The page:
Nick Bostrom: Moral uncertainty – towards a solution? [link, 2009]
post by Kevin
score: -6 (15 votes) ·
Comments sorted by top scores.
comment by shminux
· score: 12 (14 votes) · LW
Downvoted for posting an old naked link. If you post a link, please at least summarize its point, your reasons for posting it here, and your opinion about the content.
comment by RobertLumley
· score: 1 (1 votes) · LW
Especially if you're linking to Overcoming Bias, our sister site and website that spawned Less Wrong.
Edit: I don't say this to insult you, I assumed you were new to the site. But apparently you have almost 5000 karma.
comment by Kevin
· score: -2 (4 votes) · LW
It was an exceptionally interesting OB post I hadn't read. The first paragraph works well as a summary and I give the readers enough credit to be able to figure out if they want to read something or not by opening a new tab and glancing at it.
The article also ends with question suitable for discussion here and I would have wanted to have seen if rationalists three years down the line can improve upon Bostrom's model.
comment by lukeprog
· score: 5 (5 votes) · LW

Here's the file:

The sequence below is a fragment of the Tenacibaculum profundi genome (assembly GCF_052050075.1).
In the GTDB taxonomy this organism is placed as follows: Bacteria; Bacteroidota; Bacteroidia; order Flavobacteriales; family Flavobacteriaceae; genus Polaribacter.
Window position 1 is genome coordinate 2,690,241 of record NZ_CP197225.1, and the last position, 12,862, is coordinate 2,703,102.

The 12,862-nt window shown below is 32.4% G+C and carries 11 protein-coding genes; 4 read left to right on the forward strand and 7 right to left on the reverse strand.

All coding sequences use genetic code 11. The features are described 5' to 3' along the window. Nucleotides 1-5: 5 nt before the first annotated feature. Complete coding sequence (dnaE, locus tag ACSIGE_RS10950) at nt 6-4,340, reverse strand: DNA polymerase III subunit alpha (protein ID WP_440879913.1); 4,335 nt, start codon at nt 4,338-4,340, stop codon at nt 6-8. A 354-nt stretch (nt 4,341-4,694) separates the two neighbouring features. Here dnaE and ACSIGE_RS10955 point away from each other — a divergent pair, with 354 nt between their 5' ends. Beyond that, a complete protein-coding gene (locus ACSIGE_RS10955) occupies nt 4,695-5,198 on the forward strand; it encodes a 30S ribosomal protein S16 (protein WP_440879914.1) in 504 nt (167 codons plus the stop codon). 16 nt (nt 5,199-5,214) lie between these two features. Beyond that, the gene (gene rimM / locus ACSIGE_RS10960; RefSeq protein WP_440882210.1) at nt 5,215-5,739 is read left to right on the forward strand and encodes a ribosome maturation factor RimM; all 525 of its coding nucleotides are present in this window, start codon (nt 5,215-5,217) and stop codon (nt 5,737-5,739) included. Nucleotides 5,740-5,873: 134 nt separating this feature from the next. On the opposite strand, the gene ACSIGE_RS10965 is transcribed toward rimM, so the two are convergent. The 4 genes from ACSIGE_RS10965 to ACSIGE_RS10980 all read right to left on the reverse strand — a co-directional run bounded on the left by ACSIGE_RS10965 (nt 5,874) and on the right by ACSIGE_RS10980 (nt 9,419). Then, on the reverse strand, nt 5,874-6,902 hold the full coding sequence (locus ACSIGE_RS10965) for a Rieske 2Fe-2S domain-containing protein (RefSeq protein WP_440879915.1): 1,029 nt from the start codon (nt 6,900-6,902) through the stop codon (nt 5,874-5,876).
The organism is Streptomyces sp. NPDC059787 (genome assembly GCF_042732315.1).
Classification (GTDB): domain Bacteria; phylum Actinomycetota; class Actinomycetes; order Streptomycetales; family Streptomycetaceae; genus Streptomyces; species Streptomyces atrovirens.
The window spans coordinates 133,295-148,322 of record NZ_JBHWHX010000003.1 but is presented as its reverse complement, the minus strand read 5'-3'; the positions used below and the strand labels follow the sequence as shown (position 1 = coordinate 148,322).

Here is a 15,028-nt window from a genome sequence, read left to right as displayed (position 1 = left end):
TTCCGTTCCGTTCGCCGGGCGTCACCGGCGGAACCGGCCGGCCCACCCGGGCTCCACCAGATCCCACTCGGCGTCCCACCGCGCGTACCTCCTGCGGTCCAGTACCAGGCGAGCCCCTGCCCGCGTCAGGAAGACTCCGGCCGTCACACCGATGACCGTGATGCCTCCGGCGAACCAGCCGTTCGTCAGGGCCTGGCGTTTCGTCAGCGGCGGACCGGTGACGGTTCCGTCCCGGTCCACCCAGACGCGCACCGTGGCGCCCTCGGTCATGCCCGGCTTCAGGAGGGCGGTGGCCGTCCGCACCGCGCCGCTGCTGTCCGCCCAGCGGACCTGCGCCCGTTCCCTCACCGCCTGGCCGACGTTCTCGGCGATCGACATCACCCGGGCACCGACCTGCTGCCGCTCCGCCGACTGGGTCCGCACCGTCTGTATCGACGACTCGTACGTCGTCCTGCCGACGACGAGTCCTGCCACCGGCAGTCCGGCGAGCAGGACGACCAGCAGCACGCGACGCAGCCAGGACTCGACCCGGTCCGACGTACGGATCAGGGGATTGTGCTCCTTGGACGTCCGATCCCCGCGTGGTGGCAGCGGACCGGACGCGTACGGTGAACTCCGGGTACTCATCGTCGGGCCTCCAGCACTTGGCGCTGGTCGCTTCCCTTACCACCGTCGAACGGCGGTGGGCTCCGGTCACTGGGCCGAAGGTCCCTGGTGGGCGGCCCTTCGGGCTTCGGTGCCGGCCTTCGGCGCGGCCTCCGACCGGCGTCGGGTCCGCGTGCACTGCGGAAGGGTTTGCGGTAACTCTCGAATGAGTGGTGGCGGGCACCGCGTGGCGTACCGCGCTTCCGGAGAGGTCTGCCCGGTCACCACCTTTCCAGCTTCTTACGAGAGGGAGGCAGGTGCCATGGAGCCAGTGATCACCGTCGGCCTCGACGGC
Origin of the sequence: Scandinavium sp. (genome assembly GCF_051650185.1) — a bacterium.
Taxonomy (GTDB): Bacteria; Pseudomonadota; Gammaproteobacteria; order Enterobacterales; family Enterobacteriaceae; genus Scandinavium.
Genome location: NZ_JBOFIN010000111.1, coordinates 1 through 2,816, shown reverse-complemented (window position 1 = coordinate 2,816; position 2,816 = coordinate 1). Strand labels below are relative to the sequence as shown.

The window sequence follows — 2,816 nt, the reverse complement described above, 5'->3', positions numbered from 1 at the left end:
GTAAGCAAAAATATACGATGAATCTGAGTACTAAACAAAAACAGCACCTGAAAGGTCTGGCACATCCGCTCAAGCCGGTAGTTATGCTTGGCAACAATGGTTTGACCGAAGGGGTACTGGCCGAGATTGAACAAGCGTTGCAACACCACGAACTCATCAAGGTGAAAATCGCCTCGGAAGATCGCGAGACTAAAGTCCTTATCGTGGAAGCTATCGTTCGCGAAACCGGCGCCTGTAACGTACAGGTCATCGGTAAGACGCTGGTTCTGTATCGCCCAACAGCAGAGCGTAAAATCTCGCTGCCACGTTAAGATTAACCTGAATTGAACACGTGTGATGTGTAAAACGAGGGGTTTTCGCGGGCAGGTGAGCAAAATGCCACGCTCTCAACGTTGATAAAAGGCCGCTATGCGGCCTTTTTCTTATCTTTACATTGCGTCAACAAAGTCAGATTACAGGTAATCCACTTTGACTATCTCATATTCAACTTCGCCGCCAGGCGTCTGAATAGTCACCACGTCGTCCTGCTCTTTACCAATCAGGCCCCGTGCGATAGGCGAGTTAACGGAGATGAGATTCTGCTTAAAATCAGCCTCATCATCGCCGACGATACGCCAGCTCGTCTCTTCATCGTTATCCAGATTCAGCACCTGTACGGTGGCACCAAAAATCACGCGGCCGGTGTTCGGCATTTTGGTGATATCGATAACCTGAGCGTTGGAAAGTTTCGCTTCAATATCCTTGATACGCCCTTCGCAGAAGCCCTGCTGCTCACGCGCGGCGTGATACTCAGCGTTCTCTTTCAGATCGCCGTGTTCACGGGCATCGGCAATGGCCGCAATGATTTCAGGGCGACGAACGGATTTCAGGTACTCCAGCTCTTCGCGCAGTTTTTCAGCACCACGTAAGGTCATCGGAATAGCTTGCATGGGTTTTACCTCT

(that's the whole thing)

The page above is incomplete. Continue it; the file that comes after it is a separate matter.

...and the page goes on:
Will Crouch is currently writing his PhD thesis on this subject. Also see the section on moral uncertainty here, where I link to Bostrom's old post and this talk by Sepielli.
comment by Kaj_Sotala
· score: 3 (3 votes) · LW
The first paragraph works well as a summary and I give the readers enough credit to be able to figure out if they want to read something or not by opening a new tab and glancing at it.
They already did that once by opening this LW discussion thread. You're making them do something that wouldn't have been necessary if you'd just included the summary.
comment by Stuart_Armstrong
· score: 2 (2 votes) · LW
Bostrom's old model has some flaws. It's non Pareto and doesn't ignore irrelevant information (such as the different possible colours of paper the parliament could use). Finding sensible ways of aggregating preferences is a tricky problem, with fewer useful methods available than you'd think. With Will Crouch and others, we're trying to come up with a sensible way of doing this.